February 2020

February 2020

Perplexing Passages of Scripture: A Mediator of One?

A few months ago, I mentioned in church that there was one verse that has been widely recognized as the most difficult in the New Testament. I didn’t tell what it was, though! So here it is: “Now a mediator is not of one, but God is one” (Gal. 3:20).

On first glance, this may not look all that difficult. We know that God is one. One of the most critical verses in the Old Testament, which formed part of ancient Israel’s basic “creed,” asserts the oneness of God: “Hear, O Israel: The Lord our God, the Lord is one” (Deut. 6:4). Most ancient peoples were polytheists, worshiping many gods, but Israel was unique in asserting that there is only one God, the God of Abraham, Isaac, and Jacob, who revealed Himself through Moses. We Christians, too, worship only one God: The Father, the Son, and the Holy Spirit, who, though three distinct Persons, are nevertheless one and the same God, the God of Abraham, Isaac, and Jacob. St. Paul is clear: “God is one.”

The other part of Paul’s statement doesn’t seem all that difficult either: “A mediator is not of one.” The ESV translates, “An intermediary implies more than one,” which is a clearer way of saying the same thing. And it’s true, isn’t it? If I tell you that I need a mediator, or an intermediary, or a go-between, what will you immediately conclude? That I need someone to mediate between me and someone else! There are two or more parties to an agreement or a conflict. If I’m all on my own, i.e., if I’m the only party involved, I don’t need a mediator. But if I have a disagreement of some kind, or if I have difficulty communicating, and if there are multiple parties involved, I do indeed need a mediator, someone who can help two different parties come to mutual understanding. “An intermediary implies more than one.” “A mediator is not of one.”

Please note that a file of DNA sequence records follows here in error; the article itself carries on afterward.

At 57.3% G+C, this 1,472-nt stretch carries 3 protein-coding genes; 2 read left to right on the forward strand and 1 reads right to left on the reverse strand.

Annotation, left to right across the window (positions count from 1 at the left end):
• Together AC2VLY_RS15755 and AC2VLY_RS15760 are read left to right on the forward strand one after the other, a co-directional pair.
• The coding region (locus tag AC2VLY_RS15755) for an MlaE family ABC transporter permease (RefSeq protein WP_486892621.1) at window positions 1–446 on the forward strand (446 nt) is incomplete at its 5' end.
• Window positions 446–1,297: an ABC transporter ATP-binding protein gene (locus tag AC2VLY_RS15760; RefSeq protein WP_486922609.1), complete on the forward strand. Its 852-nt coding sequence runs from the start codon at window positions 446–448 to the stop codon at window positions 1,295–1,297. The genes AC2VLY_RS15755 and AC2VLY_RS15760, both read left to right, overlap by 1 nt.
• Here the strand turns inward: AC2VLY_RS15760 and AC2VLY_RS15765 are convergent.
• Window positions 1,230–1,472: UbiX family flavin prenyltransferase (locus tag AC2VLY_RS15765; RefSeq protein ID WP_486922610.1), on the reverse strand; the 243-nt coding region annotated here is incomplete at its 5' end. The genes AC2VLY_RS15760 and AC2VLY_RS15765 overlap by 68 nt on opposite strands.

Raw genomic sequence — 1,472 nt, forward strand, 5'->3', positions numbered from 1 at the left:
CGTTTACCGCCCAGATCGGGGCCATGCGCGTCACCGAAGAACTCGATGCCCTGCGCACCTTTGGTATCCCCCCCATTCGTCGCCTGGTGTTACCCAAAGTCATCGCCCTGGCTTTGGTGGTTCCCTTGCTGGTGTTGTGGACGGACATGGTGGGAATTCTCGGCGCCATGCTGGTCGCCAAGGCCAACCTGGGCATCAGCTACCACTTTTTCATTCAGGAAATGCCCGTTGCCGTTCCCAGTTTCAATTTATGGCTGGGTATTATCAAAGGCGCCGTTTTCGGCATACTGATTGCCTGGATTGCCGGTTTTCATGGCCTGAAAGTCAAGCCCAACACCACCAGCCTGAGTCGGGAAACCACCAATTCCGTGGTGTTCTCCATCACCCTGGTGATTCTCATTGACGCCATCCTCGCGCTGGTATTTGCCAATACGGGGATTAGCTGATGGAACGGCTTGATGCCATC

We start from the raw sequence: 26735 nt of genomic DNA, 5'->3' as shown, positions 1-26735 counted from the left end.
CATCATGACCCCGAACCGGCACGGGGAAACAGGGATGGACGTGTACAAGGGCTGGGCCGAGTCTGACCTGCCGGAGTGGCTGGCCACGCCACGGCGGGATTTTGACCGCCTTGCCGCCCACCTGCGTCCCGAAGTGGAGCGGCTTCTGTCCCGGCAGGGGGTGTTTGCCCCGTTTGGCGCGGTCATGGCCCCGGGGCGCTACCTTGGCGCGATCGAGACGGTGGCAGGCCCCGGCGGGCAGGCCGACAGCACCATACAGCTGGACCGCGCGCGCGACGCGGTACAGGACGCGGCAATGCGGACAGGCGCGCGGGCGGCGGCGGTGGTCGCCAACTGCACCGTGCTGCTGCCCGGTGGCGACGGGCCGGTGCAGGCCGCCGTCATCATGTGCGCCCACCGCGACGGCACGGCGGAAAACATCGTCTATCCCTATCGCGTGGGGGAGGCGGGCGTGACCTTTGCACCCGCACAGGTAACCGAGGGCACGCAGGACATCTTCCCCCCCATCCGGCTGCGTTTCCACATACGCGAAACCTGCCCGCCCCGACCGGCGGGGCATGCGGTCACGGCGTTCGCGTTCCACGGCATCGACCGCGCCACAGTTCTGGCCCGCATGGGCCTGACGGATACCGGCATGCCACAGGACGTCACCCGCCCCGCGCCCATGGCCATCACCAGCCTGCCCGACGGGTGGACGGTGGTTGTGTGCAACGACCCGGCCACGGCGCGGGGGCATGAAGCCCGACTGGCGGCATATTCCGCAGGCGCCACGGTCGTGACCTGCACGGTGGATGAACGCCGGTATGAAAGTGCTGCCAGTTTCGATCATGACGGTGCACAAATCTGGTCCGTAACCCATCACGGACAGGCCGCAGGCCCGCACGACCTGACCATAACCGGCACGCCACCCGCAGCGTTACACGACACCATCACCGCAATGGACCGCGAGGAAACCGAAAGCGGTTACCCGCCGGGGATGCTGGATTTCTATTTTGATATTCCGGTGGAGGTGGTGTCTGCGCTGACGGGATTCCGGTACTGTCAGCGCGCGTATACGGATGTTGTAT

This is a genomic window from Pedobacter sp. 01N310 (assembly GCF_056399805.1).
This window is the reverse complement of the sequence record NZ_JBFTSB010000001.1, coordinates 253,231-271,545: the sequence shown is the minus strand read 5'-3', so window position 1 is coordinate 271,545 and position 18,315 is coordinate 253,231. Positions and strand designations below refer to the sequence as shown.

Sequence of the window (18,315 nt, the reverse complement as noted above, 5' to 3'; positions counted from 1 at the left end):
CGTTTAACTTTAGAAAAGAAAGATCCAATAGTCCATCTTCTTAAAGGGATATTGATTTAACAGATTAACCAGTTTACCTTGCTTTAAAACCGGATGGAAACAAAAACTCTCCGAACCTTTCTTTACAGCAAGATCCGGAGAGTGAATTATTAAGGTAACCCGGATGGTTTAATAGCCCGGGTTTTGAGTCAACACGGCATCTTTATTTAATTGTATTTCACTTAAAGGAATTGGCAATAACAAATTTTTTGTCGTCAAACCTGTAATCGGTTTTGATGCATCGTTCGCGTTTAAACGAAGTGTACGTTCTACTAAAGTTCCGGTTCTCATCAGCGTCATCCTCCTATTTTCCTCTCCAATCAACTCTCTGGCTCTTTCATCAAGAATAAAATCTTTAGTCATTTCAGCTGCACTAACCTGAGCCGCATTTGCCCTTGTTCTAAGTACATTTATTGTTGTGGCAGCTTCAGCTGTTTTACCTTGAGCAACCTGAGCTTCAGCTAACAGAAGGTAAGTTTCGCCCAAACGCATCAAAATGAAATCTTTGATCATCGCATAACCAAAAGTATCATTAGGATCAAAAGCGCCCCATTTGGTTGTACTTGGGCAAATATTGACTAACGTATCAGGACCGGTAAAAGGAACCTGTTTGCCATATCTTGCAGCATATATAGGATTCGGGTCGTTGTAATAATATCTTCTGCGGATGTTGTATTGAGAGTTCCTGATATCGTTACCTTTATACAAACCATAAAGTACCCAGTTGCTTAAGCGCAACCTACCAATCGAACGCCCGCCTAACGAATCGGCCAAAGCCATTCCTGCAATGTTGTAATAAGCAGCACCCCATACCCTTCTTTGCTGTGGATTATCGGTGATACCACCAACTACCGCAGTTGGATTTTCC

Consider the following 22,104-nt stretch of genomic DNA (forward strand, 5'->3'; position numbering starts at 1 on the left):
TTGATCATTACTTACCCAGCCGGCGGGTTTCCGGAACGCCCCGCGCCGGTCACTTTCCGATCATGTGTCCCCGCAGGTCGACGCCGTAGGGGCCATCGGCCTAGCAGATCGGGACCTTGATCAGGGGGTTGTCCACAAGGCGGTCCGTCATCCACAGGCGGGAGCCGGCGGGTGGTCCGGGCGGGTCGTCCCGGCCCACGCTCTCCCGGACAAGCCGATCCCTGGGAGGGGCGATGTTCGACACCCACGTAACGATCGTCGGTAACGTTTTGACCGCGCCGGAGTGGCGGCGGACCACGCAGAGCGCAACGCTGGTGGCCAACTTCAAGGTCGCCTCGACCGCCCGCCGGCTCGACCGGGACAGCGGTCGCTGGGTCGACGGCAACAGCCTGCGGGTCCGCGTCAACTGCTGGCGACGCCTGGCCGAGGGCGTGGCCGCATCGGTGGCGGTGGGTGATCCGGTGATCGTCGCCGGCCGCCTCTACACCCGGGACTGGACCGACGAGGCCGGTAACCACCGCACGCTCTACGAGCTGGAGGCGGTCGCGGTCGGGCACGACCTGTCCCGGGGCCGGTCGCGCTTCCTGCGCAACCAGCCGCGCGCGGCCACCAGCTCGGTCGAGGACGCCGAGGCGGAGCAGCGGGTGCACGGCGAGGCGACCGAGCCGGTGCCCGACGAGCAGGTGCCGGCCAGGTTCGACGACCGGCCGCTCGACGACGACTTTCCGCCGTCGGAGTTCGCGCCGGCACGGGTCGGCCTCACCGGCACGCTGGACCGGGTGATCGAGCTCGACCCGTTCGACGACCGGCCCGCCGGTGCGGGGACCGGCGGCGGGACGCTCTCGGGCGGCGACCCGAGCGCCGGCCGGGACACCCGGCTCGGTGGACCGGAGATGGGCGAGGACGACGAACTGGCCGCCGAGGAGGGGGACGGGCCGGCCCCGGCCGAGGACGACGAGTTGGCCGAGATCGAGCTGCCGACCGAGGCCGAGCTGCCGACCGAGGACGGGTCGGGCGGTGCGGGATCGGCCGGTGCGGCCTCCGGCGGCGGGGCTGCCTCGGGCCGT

So both points are clear enough: There’s only one God, and no one has to mediate when there’s only one party. But how do those two points fit together? And how do they fit into the wider context of Paul’s argument in Galatians? That’s what has led to literally hundreds of different interpretations of this one verse, the most difficult in all the New Testament. Martin Luther offered his own interpretation in his great Galatians commentary—and I find it entirely unconvincing! (Nothing against Luther, of course.)

But I have my own interpretation, one that I haven’t seen anywhere else. I’m hoping that someday I’ll stumble across some church father or recent commentator who comes to the same conclusion I have, so I know I’m not crazy. But for now I’ll ask you to indulge me as I share my own interpretation of this difficult verse…

In Paul’s argument, a mediator was required at the giving of the Law. God did not speak directly to the people of Israel. He spoke to Moses, who spoke to the people on God’s behalf. Likewise, when the people made their requests known to God, they didn’t do so directly, but through Moses. So God was one party, the people were another, and they needed a mediator to mediate between them.

But 430 years earlier, when God had given His promise to Abraham and his Seed (which is Christ), the promise that in Abraham’s Seed all the gentiles would be blessed, there was no mediator. There were not multiple parties to the promise. Why was there no mediator needed for this promise, the preaching of the Gospel to the Patriarchs? Paul’s answer is that “God is one.” What that must mean is that there is only one party to the promise of the Gospel. It is God who makes the promise, and it is God who receives the promise. One God, one party to the promise—no need for a mediator! And in fact the Seed of Abraham to whom the promise had been given would turn out to be God in the flesh, one God with the Father.

That is why, as Paul says shortly after our difficult verse, “As many of you as were baptized into Christ have put on Christ” (Gal. 3:27), which makes us “Abraham’s Seed, heirs according to promise” (Gal. 3:29). Through our union with Christ by faith, the promise made to Him comes also to us! So “there is one God, and one Mediator between God and men, the Man Christ Jesus” (1 Tim. 2:5). We need Jesus to mediate God’s promise to us, but Jesus doesn’t need anyone to mediate the promise to Him, because He is one God with the Father.

Again, I don’t know for sure if this is really what Paul means. The fact that I can’t find anyone else who’s come to the same conclusion makes me seriously doubt that mine is the right answer. But it is an answer, and if you’re reading your Bible closely enough to be perplexed by a verse like this, I hope this can be of help to you in making sense of it all! God grant us a right understanding of His Word, and God assure us of His promise of salvation through faith in Christ.

God's Blessings,

Pastor Neuendorf